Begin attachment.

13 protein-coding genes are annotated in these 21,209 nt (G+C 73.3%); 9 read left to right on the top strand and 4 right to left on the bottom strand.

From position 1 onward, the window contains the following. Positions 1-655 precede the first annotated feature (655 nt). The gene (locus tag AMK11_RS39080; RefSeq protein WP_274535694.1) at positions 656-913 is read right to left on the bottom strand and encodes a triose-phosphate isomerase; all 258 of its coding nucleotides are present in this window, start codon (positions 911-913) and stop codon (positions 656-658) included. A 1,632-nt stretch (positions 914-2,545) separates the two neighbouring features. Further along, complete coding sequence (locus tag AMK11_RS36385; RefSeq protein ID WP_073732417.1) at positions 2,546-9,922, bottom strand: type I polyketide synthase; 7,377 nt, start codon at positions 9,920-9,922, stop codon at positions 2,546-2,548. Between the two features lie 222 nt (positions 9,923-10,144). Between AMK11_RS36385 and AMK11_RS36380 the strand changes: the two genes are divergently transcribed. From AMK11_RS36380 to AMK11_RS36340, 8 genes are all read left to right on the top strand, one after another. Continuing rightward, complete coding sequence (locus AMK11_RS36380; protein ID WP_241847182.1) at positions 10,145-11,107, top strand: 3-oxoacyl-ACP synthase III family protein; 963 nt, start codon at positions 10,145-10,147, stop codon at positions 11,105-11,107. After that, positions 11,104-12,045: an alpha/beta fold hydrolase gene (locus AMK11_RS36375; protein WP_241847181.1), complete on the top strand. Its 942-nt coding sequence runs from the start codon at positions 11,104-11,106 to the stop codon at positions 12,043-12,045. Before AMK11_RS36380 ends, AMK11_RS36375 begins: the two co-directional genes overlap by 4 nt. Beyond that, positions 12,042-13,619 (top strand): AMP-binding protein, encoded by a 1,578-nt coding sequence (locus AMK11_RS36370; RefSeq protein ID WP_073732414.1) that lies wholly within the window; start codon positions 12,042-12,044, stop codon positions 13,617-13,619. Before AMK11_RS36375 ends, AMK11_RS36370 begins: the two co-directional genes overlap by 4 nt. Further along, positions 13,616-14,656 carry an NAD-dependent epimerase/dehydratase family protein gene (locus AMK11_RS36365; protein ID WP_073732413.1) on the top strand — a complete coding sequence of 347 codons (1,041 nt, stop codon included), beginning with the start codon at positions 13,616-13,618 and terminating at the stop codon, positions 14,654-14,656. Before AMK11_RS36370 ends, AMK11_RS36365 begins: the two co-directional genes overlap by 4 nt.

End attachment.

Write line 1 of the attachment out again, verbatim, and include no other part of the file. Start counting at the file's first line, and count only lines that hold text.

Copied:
13 protein-coding genes are annotated in these 21,209 nt (G+C 73.3%); 9 read left to right on the top strand and 4 right to left on the bottom strand.